If minimum-volatility strategies begin to move to being a mainstream offering from niche product this year, interest from Japanese institutional investors could be a major factor, money managers say.
Pending changes in Japanese accounting rules that will move pension shortfalls onto corporate balance sheets are sparking a spike in interest there, according to quantitative managers with minimum-volatility strategies. These strategies are portfolios of low-beta stocks designed to lose less ground in market downturns than they give up during rallies.
The latest draft proposal by Japan's Accounting Standards Board earlier this month would do in that country what recent moves by the Financial Accounting Standards Board are doing in the U.S. — force companies to recognize the funded status of their pension plans on their balance sheets — as early as 2012, said Shintaro Kitano, a Tokyo-based senior actuary with Mercer Japan.
The pending switch to mark-to-market accounting is helping make minimum volatility “all the rage” in Japan, said Larry Pohlman, the Boston-based chief investment officer of Stockholm-based Alfred Berg Quant Equity. Mr. Pohlman recently returned from three days of seminars on the strategy in Tokyo, Osaka and Nagoya. “Everybody is looking at it right now,” he said.
While most Japanese institutional investors are still studying the strategy, some have begun pulling the trigger.
Analytic Investors LLC has gotten two mandates in the past month from Japanese institutional investors, lifting its total from that country over the past six months to four, said Harindra de Silva, president of the Los Angeles-based quant firm.
With those wins, its first from Japan, Mr. de Silva said Japanese mandates now account for a quarter of Analytic's combined client base for its U.S. low volatility equity strategy, launched in January 2005; the global version of the strategy, launched in October 2006; and its Europe and MSCI Kokusai versions, launched within the past six months.
The two older strategies accounted for roughly $1.2 billion of Analytic's $9.3 billion in client money as of Dec. 31. The U.S. version, with $756 million, dropped 29.1% in 2008, less than the 37.6% fall for its Russell 1000 benchmark, while rebounding 13% in 2009, as the benchmark was soaring 28.4%. For the two-year period, the strategy matched the benchmark.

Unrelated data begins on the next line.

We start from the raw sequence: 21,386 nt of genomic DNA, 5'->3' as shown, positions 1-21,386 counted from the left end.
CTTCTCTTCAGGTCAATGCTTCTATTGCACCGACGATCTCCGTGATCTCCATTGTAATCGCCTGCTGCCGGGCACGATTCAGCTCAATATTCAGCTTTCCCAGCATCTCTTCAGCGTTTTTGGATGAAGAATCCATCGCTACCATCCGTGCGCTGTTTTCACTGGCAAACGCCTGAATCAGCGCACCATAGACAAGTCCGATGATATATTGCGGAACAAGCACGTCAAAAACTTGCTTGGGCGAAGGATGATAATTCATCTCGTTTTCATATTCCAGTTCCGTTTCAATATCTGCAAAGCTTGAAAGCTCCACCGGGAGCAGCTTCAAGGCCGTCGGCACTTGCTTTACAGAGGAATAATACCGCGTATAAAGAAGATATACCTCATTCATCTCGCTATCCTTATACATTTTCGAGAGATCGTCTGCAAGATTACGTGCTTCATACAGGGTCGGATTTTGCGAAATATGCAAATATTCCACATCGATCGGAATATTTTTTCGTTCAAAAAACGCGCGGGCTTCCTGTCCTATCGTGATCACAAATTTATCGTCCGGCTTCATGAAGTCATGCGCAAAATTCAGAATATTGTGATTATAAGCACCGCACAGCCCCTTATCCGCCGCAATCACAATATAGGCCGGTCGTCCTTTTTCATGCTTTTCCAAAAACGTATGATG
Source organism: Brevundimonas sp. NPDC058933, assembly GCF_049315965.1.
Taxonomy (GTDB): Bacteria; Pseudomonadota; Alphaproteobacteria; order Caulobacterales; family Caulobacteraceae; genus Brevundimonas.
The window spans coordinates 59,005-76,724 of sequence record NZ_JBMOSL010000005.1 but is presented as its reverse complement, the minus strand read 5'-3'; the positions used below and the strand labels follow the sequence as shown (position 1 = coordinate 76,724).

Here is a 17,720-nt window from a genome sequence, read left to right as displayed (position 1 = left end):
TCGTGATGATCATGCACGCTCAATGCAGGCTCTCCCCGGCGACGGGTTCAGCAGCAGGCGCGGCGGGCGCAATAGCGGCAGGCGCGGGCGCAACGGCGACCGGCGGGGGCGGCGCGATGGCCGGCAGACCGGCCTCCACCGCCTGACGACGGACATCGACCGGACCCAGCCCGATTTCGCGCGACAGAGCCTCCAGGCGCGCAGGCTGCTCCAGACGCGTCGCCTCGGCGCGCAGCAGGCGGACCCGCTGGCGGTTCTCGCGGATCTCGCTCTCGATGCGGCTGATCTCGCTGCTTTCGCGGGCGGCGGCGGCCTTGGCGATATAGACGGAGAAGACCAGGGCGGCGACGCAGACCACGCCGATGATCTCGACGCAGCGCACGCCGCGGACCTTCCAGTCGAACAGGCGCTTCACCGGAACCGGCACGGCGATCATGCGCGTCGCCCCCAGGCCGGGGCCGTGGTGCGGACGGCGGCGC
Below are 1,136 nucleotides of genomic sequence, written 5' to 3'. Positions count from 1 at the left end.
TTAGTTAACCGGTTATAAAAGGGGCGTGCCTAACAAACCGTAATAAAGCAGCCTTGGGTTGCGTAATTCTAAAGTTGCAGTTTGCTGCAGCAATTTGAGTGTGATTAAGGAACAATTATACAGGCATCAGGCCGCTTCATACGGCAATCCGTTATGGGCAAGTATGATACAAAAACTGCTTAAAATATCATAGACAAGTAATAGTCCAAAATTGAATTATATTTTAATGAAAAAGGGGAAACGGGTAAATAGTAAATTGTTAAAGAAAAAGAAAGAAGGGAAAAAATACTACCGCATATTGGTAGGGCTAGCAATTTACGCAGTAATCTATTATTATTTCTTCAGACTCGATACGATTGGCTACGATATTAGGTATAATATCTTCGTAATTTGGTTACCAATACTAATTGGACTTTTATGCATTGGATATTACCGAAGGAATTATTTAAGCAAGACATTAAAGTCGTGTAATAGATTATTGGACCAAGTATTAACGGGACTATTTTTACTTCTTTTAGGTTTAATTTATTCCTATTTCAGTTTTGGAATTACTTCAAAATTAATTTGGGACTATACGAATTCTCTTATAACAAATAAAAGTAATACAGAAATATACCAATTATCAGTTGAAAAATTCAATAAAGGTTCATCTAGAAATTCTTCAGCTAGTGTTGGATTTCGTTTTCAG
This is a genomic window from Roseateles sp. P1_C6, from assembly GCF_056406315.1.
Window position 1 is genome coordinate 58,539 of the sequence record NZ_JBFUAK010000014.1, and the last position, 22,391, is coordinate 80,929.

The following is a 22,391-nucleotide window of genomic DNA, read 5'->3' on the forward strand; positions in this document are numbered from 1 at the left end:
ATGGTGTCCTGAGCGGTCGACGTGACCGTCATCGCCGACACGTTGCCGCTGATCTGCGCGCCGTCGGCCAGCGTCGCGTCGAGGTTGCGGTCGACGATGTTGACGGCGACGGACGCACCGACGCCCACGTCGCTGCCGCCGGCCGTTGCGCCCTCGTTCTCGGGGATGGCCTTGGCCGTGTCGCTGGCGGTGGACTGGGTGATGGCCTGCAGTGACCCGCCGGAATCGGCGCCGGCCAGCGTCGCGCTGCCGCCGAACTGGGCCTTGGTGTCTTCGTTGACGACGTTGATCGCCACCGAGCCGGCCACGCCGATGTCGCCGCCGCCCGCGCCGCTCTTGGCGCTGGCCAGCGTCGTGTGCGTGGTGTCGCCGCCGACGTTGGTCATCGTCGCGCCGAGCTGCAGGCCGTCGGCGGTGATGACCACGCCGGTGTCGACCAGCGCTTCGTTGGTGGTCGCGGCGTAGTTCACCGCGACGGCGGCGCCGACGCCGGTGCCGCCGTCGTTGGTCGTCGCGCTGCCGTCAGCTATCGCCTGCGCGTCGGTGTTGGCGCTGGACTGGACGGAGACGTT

Mr. de Silva said he's traveling to Tokyo this week to talk with investors there about Analytic's low-volatility strategies.
Interest in managed-volatility strategies “picked up very, very robustly” in Japan in 2008, and has continued since then, said Theodore Noon, a vice president of sales and marketing with Boston-based Acadian Asset Management LLC, who leads that firm's activities in Japan.
While Acadian's managed-volatility strategy landed only its second big Japanese corporate client two months ago, the companies there moving into the strategy are thought leaders — sophisticated investors whose portfolio decisions will attract broader interest, predicted Mr. Noon. He declined to name Acadian's clients.
With the latest additions, Acadian's two managed-volatility strategies have combined assets of $1 billion, said Churchill Franklin, Acadian's executive vice president and director of marketing, sales and client service.
The bigger of the two — Acadian's global managed volatility strategy, which grew to $524 million in client assets between its October 2006 launch and the end of 2009 — dropped 24.4% in 2008 when the MSCI World benchmark plunged 40.7%, while rising 10.1% in 2009, when the benchmark soared 30%. For the two-year period, the strategy beat its benchmark by an annualized 3.49 percentage points according to performance tracker eVestment Alliance, Marietta, Ga.
Ric Thomas, a senior managing director and head of State Street Global Advisors' enhanced equity group in Boston, said interest in managed-volatility strategies is definitely picking up this year, now that the market's rally has revived worries about the “left tail risk” that another bout of downside volatility could spawn.
Accounting changes in Japan might be a factor, but broader trends driven by the need to control risk are prompting investors everywhere to dip their toes in the managed-volatility waters, Mr. Thomas said. Adopters of liability-driven investment strategies who remain dependent on the equity risk premium for a portion of their portfolios to close funding gaps can turn to minimum-volatility strategies as an alpha source, he noted.